Porch types will recognize the town of Marshall, Michigan, as home to the Dark Horse Brewery, whence Crooked Tree IPA flows.
They may also recognize it as the place near which an Alberta-based company, Enbridge Inc., managed in 2010 to spill 20,000 barrels of crude oil into the Kalamazoo River—the worst inland spill in the nation’s history.
Now Enbridge is preparing to replace about seventy-five miles of underground pipe, much of which runs beneath private land, and landowners are finding out what it means to own old stands of trees that they don’t actually own.
A local land-use attorney says that some homeowners who “gave an inch in 1968” when they signed easement agreements didn’t know “that Enbridge would be taking a mile in 2012”: in some cases pipelines run as near as ten feet to the sides of the houses above them.
One landowner said: “I just call [Enbridge] the oil mob. We’re just small homeowners fighting something so much bigger than we are. The deck is stacked against us. They will stop at nothing to make their money. We’re just little blips along the way.”
I borrow from a recent story in the Lansing State Journal. The headline, “Homeowners in Path of Pipeline Feel Powerless,” caught my attention a few days after I heard someone expatiating on the topic of the nation’s energy needs—which aren’t needs so much as they’re wants—say that in the future we’re going to have to do a lot with wind in places like Kansas.
I want to say something about how the “we” in that remark strikes a proprietary pose in relation to “places like Kansas,” and I will do so presently, but first: a little something on the difference between needs and wants.
The going assumption is that our current rate of energy consumption is driven by a need we’re going to continue to meet because it’s an actual need. But this assumption is all bass-ackwards. It’s based on the inertial practice of frivolous use and spending, on massive myopia with respect to natural limits, and on a willful disregard for the signs, by now ubiquitous, that a habitable world is not compatible with electric can openers, air-conditioned acre-eater combines, and the power of an upright in the palm of your hand.
But the only way to get this news out to enough people for it do any good is to “friend” them all, except that would merely exacerbate the problem. It would exacerbate the problem because the new friendship is also an energy need—which is to say an energy problem. Friendship is valuable, it seems, but only so long as its energy costs have nothing to do with discipline, faithfulness, and trust.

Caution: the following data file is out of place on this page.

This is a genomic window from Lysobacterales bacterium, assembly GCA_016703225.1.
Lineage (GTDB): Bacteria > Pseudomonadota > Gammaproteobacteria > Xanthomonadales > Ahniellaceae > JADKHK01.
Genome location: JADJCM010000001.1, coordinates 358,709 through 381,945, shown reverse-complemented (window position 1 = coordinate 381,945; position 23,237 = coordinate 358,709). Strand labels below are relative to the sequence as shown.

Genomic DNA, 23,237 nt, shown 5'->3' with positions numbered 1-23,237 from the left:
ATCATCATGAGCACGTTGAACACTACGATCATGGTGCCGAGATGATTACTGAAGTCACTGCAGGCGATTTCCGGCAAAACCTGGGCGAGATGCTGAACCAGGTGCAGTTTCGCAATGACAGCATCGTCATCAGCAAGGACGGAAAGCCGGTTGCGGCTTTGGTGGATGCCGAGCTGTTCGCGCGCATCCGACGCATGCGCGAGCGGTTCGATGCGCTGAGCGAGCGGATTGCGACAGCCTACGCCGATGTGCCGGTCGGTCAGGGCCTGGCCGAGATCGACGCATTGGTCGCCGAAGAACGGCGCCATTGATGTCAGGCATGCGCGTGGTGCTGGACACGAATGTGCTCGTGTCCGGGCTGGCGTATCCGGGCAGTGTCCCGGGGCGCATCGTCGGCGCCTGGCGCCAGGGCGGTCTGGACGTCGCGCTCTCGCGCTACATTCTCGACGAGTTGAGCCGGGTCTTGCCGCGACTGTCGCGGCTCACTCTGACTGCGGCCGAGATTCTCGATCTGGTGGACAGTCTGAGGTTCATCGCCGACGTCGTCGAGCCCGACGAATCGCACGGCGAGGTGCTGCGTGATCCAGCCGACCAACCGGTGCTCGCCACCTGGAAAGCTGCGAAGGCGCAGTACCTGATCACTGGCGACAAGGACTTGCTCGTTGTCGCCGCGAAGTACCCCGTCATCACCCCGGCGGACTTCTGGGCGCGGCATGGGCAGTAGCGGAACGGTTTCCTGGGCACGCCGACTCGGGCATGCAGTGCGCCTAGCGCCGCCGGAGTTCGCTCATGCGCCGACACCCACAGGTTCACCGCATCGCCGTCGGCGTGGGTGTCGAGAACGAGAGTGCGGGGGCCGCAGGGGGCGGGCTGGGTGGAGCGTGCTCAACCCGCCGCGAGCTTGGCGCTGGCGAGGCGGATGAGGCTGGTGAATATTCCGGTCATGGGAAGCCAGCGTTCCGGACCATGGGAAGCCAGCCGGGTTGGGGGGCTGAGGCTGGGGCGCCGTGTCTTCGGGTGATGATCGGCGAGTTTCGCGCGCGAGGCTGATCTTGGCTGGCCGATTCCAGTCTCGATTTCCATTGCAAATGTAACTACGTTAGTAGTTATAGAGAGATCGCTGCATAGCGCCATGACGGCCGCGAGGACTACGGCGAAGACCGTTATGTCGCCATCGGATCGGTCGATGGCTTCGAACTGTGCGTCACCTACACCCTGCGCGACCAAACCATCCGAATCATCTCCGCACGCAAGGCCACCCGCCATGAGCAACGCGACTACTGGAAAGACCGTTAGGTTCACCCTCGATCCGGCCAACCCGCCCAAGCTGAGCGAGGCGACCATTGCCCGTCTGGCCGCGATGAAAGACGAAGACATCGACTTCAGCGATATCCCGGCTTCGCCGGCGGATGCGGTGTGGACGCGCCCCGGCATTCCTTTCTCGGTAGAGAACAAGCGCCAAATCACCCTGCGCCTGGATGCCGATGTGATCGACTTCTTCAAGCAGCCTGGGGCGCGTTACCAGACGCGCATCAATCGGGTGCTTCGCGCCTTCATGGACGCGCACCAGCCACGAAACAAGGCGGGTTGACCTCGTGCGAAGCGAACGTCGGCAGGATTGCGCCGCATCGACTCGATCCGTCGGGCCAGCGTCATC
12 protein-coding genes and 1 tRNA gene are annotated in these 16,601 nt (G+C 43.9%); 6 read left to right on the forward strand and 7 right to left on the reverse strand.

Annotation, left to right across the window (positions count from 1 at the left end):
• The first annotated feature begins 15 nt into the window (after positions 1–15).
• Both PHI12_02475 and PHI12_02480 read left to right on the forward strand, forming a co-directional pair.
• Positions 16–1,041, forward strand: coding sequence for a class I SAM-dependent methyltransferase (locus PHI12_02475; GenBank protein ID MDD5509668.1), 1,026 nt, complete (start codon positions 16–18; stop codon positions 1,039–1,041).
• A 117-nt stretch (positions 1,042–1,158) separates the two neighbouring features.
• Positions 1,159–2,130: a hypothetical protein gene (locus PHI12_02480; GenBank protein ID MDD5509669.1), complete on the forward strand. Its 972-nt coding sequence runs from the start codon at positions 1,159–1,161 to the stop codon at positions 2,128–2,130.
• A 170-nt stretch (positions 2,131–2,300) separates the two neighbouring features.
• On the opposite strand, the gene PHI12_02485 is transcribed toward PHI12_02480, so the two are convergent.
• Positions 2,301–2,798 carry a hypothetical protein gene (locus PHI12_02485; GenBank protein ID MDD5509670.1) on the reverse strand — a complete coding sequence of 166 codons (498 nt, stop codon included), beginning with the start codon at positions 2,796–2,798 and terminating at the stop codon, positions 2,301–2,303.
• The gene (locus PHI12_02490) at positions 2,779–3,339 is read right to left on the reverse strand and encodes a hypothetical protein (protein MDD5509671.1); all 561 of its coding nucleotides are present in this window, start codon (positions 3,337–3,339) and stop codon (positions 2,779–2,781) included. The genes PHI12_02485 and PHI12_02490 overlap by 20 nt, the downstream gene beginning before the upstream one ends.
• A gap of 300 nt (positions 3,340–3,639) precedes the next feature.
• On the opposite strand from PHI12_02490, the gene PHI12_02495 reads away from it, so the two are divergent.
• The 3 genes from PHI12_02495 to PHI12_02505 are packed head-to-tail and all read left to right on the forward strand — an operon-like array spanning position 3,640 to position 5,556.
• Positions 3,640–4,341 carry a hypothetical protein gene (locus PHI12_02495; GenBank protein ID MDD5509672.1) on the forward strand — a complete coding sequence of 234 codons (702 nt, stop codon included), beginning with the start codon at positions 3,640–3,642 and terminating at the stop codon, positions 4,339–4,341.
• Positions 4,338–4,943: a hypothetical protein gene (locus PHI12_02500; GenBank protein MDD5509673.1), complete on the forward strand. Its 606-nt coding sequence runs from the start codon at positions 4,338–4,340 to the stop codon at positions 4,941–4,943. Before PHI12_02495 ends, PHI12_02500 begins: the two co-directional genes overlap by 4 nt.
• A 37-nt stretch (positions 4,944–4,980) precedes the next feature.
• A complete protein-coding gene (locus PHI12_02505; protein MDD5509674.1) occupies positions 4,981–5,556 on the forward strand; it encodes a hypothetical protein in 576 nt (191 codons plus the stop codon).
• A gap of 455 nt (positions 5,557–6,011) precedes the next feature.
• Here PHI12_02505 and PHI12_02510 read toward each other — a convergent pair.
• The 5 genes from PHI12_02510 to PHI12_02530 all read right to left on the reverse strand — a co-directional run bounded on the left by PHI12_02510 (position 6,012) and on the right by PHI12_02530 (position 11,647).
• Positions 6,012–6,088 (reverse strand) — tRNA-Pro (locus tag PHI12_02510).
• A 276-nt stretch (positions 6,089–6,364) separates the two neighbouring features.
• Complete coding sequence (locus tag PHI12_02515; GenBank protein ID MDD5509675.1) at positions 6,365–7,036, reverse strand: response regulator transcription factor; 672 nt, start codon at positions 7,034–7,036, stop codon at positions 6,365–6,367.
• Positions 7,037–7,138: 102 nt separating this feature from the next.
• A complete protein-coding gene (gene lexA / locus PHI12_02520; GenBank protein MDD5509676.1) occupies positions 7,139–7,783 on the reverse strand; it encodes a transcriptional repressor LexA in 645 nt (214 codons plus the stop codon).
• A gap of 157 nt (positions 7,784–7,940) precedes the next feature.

In The True and Only Heaven Christopher Lasch spoke of the
assumption that insatiable appetites[,] formerly condemned as a source of social instability and personal unhappiness, could drive the economic machine—just has man’s insatiable curiosity drove the scientific project—and thus ensure a never-ending expansion of productive forces.
This departure from an older assumption “came when human needs began to be seen not as natural but as historical, hence insatiable. As the supply of material comforts increased, standards of comfort increased as well, and the category of necessities came to include many goods formerly regarded as luxuries.”
Lasch’s phrase “standards of comfort” gets us very near the heart of the problem. In a very short time we have become a people incapable of imagining that our current standards of comfort (or living) are temporary. Our ease and comfort have been, at best, soporific; at worst they have left us stupefied, inebriated. It doesn’t occur to us that future historians might sketch our standards as aberrations. We skip along in a kind of pollyanish manner, whistling and congratulating ourselves as if our standards of living have guaranteed a future more like the 1990s than the 1930s. But we may well be—my guess is that we probably are—headed toward what Jim Kunstler calls a “world made by hand.” Long ago Wendell Berry, complaining of our attitude toward work and our relationship to energy, said that “we would use a steam shovel to pick up a dime.”
Because of that massive misuse of energy, we’re going to have to learn once again how to pick up dimes with our fingers. And most of us will be learning by trial and error, because one of the consequences of high energy-use—and it is a dire consequence—is loss of knowledge, skills, and means. When there’s no more oil to run the One-Armed Yellow-Breasted Eucalyptus Muncher, who will teach us to fell trees like men again? Even telling time by a clock implies a lost skill.
And there will be other losses. There will be other losers, such as those in “places like Kansas.”
The phrase “we’re going to have to do a lot with wind in places like Kansas” assumes that there will be a powerful entity—such as a government or a corporation (but I repeat myself)—that gets to tell people in places like Kansas that what they have and love should be sacrificed to something that is bigger and smarter. And the story of Enbridge Inc. will repeat itself, proving in the process that it is not a story but a historical parable. The Interstate Highway and Defense System may prove to be a useful hermeneutic here.
But there is one more piece to this, and it is perhaps the grimmest of all. We’re all crying NIMBY, but we’re all still sucking away at the formerly plump, now desiccated, tit of energy. No wonder the cries are muted.